Hi there! If you’re a fan of online project tools, you may have heard of Gatherspace for project management. Gatherspace is an excellent online tool for requirements documentation and project management.
It started out more as a cloud-based requirements tool - but it has some excellent features for project management too - including group discussions, online comments and status tracking.
In this article, let’s take a look at some of the salient features of Gatherspace so you can assess if it makes sense in your project environment.
Let’s first try to understand why Gatherspace is good for project management.
I've written about good project management software over here. But what really sets Gatherspace apart from other packages? I think it lies in its capability in three critical PM areas - requirements, discussion and audit trails. Let's understand these in turn.
It has been shown that requirements are a very critical part of any system implementation project. If you get requirements right, your chances of a successful project are significantly increased. If your requirements are messed up - there’s a very high statistical chance that your project will fail.
You can simply log on and key in requirements captured from stakeholders - using the common use case methodology. In case you’re not familiar, use cases are a requirement documentation approach to capture system requirements. They showcase the user-system interactions that will occur in an application, so that the designers and programmers are very clear on what the system has to do.
The business requirements screen in Gatherspace
Ok, besides being able to capture requirements really well, the other reason why Gatherspace is good for project management is the fact that it encourages discussion amongst team members. If look at some of the good online project management tools out there (e.g. BaseCamp and 5 pm are worthy mentions) - you’ll notice that they generally excel at commentary and discussion around project tasks and activities.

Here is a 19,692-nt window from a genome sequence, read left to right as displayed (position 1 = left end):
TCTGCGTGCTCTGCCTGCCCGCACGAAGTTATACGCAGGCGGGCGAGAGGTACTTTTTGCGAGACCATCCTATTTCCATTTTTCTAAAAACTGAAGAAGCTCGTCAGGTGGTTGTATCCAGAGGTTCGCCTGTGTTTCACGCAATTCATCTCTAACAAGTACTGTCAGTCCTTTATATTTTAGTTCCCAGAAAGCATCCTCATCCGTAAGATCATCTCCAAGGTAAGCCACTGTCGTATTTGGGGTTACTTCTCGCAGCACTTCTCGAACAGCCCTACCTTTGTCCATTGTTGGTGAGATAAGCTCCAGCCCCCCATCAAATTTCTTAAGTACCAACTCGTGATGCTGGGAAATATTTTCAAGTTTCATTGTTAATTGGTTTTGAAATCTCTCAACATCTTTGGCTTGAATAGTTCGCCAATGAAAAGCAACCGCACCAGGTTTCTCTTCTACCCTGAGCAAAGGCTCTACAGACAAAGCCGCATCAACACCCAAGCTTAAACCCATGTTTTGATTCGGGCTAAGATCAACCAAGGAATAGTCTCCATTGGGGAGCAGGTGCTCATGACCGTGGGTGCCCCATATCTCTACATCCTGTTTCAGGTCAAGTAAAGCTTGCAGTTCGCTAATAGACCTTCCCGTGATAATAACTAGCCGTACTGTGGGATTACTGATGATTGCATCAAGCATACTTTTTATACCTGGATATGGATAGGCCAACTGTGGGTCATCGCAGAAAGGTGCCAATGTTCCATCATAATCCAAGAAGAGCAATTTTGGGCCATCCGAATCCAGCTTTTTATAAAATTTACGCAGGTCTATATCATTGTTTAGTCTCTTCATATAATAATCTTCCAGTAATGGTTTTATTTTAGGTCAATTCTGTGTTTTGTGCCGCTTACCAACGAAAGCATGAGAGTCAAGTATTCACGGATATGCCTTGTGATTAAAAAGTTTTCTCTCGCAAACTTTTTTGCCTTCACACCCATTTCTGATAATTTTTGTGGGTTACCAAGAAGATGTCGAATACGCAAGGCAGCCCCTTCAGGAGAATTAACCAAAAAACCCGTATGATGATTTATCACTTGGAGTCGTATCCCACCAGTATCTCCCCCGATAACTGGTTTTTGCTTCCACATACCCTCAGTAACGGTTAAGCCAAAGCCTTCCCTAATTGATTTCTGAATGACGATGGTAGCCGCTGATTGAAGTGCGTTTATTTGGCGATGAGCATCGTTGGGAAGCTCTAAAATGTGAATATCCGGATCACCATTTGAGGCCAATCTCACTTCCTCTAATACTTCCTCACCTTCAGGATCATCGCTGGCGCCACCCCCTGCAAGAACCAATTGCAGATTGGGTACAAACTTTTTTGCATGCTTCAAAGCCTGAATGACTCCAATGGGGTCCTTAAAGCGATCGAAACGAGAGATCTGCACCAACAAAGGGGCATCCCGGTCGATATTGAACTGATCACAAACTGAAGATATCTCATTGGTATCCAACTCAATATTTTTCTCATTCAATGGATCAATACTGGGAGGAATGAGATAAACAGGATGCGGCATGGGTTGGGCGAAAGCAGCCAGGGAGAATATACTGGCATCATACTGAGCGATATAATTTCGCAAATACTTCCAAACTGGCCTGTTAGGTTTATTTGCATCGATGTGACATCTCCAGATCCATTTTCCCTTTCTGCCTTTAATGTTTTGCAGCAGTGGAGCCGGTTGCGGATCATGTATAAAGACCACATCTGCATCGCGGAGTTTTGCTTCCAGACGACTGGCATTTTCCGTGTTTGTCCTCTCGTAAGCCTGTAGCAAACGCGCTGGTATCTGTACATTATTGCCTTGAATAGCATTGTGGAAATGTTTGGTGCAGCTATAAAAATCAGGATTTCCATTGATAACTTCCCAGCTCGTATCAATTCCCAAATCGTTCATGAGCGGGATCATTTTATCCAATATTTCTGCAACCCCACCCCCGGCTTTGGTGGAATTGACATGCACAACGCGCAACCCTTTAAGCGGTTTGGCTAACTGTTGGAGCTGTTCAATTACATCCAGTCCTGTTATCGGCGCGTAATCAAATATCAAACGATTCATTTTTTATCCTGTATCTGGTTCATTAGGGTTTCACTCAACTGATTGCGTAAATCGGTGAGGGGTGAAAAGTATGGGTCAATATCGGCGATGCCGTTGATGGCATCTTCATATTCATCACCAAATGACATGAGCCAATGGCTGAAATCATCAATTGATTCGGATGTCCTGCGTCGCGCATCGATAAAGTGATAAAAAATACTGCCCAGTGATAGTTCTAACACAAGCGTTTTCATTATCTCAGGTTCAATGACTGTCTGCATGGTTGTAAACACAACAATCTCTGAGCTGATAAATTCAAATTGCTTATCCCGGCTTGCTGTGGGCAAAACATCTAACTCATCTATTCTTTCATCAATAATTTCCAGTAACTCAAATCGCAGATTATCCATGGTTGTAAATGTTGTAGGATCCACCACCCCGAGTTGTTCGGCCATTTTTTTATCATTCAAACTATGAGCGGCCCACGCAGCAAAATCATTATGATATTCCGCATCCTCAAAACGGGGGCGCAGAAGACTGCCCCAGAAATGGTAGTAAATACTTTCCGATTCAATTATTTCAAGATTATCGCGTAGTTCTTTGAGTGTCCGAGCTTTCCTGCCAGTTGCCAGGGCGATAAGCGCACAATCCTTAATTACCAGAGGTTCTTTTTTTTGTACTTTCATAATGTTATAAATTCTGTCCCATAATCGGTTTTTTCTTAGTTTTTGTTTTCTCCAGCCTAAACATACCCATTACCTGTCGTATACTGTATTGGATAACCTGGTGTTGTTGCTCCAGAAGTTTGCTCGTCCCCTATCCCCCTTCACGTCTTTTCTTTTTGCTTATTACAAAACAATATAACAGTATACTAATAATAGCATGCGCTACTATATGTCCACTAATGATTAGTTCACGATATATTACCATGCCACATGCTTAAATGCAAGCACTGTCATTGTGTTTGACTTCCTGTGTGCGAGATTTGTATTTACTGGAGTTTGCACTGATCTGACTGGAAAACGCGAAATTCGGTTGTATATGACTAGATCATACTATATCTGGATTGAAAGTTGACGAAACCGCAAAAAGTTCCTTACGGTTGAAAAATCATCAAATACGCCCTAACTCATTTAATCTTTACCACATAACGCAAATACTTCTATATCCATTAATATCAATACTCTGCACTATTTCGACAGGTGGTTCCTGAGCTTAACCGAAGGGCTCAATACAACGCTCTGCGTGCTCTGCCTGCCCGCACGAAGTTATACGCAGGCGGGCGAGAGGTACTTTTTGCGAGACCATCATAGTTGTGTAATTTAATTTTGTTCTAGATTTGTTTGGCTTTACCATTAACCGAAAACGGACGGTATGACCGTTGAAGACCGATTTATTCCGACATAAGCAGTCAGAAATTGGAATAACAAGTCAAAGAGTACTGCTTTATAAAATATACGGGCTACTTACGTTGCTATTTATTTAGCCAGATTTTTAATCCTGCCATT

The same is true for Gatherspace. You simply log on, then bring up the requirement in question and you can add comments, change its status or do updates very easily. If I’m a project manager and I see that a requirement still has not been signed off after several weeks, I can easily go in to check its comment trail and see what’s going on.
The final point here is that Gatherspace has a solid audit trail capability. This is tremendously useful in project management. I recall that I once had a question about scope for a particular requirement in a health care system we were rolling out in a hospital. The software vendor insisted that it was out of scope but I distinctly remembered he agreed to take it in scope.
Fortunately, the requirement was audited in Gatherspace and we saw the vendor’s comments where he agreed the requirement was in-scope. That shut up the vendor pretty fast and moved the project along.
First, Gatherspace is cloud-based. This means that you have no client software to install, no hardware or operating system to deploy. You simply register online and log on to the tool, then start using it. It’s as simple as that. This saves IT departments a HUGE amount of cost - and you can thus understand why CIOs are all so excited about cloud technology.